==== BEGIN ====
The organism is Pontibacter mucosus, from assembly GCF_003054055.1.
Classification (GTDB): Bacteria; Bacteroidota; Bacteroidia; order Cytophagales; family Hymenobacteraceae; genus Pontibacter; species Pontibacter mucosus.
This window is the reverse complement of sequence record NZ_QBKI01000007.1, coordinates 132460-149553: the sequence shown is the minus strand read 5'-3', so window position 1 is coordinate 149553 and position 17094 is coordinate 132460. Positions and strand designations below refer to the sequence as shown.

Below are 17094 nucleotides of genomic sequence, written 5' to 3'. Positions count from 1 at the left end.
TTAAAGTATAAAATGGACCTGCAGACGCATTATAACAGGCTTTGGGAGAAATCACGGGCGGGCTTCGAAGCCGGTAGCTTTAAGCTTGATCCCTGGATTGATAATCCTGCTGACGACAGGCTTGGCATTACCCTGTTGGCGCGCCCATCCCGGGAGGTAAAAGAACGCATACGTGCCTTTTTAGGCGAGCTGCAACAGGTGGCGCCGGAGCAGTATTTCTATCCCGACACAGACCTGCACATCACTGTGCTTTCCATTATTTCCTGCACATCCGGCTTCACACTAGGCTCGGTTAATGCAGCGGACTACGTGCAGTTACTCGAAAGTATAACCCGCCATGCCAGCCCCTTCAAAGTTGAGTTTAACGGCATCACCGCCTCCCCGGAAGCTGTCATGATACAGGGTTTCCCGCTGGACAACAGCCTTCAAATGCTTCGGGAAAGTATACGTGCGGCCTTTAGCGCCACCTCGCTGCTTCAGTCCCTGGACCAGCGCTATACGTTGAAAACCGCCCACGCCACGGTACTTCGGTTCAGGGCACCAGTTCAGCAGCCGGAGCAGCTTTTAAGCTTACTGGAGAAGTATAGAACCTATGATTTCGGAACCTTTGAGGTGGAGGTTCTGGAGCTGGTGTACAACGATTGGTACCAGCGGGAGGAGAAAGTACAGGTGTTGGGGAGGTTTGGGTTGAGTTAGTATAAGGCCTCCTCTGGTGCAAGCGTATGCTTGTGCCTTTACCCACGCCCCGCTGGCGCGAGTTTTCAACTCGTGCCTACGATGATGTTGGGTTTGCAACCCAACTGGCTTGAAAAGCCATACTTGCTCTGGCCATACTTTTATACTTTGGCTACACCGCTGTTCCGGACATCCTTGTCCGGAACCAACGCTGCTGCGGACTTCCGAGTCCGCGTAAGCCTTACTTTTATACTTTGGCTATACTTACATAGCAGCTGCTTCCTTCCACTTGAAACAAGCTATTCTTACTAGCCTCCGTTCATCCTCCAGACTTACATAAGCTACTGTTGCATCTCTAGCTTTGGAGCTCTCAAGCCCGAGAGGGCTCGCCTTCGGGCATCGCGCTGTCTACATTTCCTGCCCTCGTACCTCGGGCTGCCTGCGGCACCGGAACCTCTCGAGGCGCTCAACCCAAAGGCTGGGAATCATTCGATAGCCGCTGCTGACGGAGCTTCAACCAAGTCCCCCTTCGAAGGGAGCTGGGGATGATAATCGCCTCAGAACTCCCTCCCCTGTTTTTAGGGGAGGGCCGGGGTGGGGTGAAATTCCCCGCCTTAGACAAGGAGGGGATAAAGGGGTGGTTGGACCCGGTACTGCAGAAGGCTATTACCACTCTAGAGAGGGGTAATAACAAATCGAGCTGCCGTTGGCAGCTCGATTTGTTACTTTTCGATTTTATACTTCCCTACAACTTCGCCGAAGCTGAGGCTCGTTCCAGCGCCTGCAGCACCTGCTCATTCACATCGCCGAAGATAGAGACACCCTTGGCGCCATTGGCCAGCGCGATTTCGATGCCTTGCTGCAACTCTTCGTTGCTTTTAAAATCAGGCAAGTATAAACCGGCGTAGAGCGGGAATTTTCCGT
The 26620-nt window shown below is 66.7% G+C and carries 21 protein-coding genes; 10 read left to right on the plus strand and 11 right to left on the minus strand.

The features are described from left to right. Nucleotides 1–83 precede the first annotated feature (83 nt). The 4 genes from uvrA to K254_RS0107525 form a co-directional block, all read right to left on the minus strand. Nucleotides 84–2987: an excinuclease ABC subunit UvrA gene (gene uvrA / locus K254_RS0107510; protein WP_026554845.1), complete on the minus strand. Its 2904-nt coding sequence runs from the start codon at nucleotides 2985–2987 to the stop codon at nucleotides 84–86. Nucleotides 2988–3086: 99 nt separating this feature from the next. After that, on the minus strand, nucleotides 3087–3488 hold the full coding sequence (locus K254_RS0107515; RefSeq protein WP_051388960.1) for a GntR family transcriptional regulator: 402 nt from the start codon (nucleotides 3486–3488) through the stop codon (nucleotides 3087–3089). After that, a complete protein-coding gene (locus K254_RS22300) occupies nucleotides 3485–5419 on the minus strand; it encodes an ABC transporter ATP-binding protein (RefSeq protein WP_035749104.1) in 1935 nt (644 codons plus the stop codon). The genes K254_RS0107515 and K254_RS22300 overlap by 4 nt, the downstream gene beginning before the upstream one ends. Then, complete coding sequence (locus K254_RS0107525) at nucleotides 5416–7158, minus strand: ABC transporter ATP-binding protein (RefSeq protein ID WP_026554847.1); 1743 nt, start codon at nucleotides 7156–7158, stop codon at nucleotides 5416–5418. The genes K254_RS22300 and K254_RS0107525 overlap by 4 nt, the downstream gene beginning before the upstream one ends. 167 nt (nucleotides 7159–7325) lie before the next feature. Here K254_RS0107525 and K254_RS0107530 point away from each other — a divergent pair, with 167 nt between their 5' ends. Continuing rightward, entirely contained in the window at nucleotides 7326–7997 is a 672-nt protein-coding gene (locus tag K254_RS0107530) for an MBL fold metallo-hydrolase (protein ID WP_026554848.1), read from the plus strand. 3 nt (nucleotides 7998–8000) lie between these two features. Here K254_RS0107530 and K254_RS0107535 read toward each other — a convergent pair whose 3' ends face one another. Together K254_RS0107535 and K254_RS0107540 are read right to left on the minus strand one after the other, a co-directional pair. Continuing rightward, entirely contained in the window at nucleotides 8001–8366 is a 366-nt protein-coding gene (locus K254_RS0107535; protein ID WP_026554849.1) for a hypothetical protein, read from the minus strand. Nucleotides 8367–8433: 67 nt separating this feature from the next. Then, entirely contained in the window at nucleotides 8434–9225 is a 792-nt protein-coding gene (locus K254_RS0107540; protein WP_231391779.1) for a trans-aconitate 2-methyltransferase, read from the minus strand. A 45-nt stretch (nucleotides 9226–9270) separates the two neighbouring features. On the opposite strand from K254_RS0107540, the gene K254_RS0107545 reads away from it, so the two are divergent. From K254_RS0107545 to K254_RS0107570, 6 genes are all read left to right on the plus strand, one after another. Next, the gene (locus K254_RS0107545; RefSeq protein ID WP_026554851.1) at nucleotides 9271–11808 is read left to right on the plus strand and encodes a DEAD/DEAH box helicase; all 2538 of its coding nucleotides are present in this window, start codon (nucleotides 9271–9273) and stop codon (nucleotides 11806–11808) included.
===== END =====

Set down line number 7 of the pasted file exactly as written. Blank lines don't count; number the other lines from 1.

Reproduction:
The features are described from left to right. Nucleotides 1–83 precede the first annotated feature (83 nt). The 4 genes from uvrA to K254_RS0107525 form a co-directional block, all read right to left on the minus strand. Nucleotides 84–2987: an excinuclease ABC subunit UvrA gene (gene uvrA / locus K254_RS0107510; protein WP_026554845.1), complete on the minus strand. Its 2904-nt coding sequence runs from the start codon at nucleotides 2985–2987 to the stop codon at nucleotides 84–86. Nucleotides 2988–3086: 99 nt separating this feature from the next. After that, on the minus strand, nucleotides 3087–3488 hold the full coding sequence (locus K254_RS0107515; RefSeq protein WP_051388960.1) for a GntR family transcriptional regulator: 402 nt from the start codon (nucleotides 3486–3488) through the stop codon (nucleotides 3087–3089). After that, a complete protein-coding gene (locus K254_RS22300) occupies nucleotides 3485–5419 on the minus strand; it encodes an ABC transporter ATP-binding protein (RefSeq protein WP_035749104.1) in 1935 nt (644 codons plus the stop codon). The genes K254_RS0107515 and K254_RS22300 overlap by 4 nt, the downstream gene beginning before the upstream one ends. Then, complete coding sequence (locus K254_RS0107525) at nucleotides 5416–7158, minus strand: ABC transporter ATP-binding protein (RefSeq protein ID WP_026554847.1); 1743 nt, start codon at nucleotides 7156–7158, stop codon at nucleotides 5416–5418. The genes K254_RS22300 and K254_RS0107525 overlap by 4 nt, the downstream gene beginning before the upstream one ends. 167 nt (nucleotides 7159–7325) lie before the next feature. Here K254_RS0107525 and K254_RS0107530 point away from each other — a divergent pair, with 167 nt between their 5' ends. Continuing rightward, entirely contained in the window at nucleotides 7326–7997 is a 672-nt protein-coding gene (locus tag K254_RS0107530) for an MBL fold metallo-hydrolase (protein ID WP_026554848.1), read from the plus strand. 3 nt (nucleotides 7998–8000) lie between these two features. Here K254_RS0107530 and K254_RS0107535 read toward each other — a convergent pair whose 3' ends face one another. Together K254_RS0107535 and K254_RS0107540 are read right to left on the minus strand one after the other, a co-directional pair. Continuing rightward, entirely contained in the window at nucleotides 8001–8366 is a 366-nt protein-coding gene (locus K254_RS0107535; protein ID WP_026554849.1) for a hypothetical protein, read from the minus strand. Nucleotides 8367–8433: 67 nt separating this feature from the next. Then, entirely contained in the window at nucleotides 8434–9225 is a 792-nt protein-coding gene (locus K254_RS0107540; protein WP_231391779.1) for a trans-aconitate 2-methyltransferase, read from the minus strand. A 45-nt stretch (nucleotides 9226–9270) separates the two neighbouring features. On the opposite strand from K254_RS0107540, the gene K254_RS0107545 reads away from it, so the two are divergent. From K254_RS0107545 to K254_RS0107570, 6 genes are all read left to right on the plus strand, one after another. Next, the gene (locus K254_RS0107545; RefSeq protein ID WP_026554851.1) at nucleotides 9271–11808 is read left to right on the plus strand and encodes a DEAD/DEAH box helicase; all 2538 of its coding nucleotides are present in this window, start codon (nucleotides 9271–9273) and stop codon (nucleotides 11806–11808) included.